We did have a really nice meal, but about halfway through Amy checked her leg and it was still bleeding. At this point, we realised we probably should have gone to the hospital. So that’s what we decided to do, after leisurely finishing up our meal, of course. No rush at all. We told the staff at the clinic that she just needed the bandage changing, but as soon as they looked at it they laughed. She needed stitches. 

Turns out, something (we still don’t know what) had gone 2cm into her knee. We hadn’t thought it looked very deep, but clearly, we shouldn’t be giving anyone medical advice. They spent a hell of a lot of time cleaning it out and squirting Betadine into her knee. I watched the whole thing, it was disgusting. Even the doctor’s assistant took a picture before they started stitching, which cracked us up to no end. 

12 injections, 5 stitches and 2 IV drips of antibiotics later, she was done. Still laughing at the fact that we’d just casually had dinner while she had a 2cm deep hole in her knee, we got a ride back to our Airbnb from the doctor’s assistant. We did question whether she needed the IVs full of antibiotics, but I guess its better than getting an infection from all the road dust. I hate to think what might have happened if we hadn’t decided to get her checked out. She was to take a strict regime of antibiotics and painkillers for the next 2 weeks, but that (and the inability to bed her leg) wasn’t even the worst part. She wasn’t allowed to get it wet until the stitches were out, which scuppered our plans for boat trips and swimming in the sea in the following few days.

The next day we spent all day at the Airbnb, melting because naturally, that was the day the AC decided to give up. After a very sad few hours lying on our bed under the fan trying desperately to cool down, we made the decision to move to a hotel closer to everything and more importantly, with working AC. By early evening we were there, lying in a room which resembled a freezer and enjoying life slightly more. Although our last few nights weren’t what we had imagined, we had a couple of really nice meals (and I enjoyed the pool the following day – see below for smugface).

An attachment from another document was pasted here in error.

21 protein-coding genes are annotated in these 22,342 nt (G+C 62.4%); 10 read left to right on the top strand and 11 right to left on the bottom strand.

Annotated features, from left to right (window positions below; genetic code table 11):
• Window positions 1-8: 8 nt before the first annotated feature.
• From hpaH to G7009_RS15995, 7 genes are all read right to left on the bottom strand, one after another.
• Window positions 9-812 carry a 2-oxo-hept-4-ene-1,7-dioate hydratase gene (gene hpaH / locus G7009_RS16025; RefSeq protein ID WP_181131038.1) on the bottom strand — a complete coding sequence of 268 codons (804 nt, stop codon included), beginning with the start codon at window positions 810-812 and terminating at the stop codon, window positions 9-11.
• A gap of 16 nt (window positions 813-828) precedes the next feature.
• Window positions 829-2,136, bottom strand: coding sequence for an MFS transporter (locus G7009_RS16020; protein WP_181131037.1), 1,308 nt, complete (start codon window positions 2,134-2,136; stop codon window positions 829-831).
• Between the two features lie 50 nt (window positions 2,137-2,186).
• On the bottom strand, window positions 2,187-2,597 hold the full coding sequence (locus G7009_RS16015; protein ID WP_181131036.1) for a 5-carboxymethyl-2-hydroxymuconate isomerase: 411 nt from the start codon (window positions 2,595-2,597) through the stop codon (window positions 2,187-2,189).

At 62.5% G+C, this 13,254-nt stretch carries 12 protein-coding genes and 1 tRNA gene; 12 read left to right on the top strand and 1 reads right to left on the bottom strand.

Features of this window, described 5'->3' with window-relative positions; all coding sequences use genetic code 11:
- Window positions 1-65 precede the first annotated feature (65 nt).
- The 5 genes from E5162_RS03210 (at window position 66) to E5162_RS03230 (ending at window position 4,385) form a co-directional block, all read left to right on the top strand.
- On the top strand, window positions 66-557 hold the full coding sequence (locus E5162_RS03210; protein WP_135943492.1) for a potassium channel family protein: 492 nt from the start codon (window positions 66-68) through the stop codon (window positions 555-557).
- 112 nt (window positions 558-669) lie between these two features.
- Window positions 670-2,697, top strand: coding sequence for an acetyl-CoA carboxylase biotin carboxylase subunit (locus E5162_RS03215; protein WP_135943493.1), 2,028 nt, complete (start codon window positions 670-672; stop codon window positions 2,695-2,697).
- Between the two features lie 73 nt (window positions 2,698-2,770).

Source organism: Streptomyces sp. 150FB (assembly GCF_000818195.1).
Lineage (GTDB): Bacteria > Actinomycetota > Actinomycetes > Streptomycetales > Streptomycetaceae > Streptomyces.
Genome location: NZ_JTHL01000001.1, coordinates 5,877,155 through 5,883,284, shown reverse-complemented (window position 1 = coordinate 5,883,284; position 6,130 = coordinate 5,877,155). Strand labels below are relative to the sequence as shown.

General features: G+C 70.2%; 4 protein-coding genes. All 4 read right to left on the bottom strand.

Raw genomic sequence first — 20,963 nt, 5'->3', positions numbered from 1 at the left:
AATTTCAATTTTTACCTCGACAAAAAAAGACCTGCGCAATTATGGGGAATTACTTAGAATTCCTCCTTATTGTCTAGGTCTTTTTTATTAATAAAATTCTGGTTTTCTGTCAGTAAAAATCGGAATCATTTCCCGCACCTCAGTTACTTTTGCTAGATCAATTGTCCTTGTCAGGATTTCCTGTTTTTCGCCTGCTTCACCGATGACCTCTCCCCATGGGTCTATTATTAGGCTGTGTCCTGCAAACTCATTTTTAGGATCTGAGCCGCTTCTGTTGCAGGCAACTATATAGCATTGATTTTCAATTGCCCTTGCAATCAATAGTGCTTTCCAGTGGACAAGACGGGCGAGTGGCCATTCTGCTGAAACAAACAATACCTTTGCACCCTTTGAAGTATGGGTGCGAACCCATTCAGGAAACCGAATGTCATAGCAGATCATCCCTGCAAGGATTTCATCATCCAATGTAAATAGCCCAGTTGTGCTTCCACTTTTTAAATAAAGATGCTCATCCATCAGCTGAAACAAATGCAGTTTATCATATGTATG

We ended up getting a private transfer to Krabi instead of the boat, then managed to secure ourselves extra legroom seats on the flight back to Bangkok, so it wasn’t all bad. We spent the next 3 days in Bangkok sitting on the sofa of our Airbnb, ordering Uber Eats and binge-watching Broadchurch, which in all honestly was the perfect end to the trip considering we wouldn’t be seeing each other for over a month. 

After getting back home Amy ended up taking 2 weeks off work because she couldn’t bend her leg (and therefore couldn’t drive) until she got her stitches out. I still feel kind of guilty for the whole thing, whilst simultaneously feeling very glad it wasn’t me. She was much braver than I would have been; I probably would have bawled my eyes out constantly for a week, while this badass didn’t even shed a tear. Still, there’s definitely a lesson to be learnt from this one: scooters are ALWAYS a bad plan.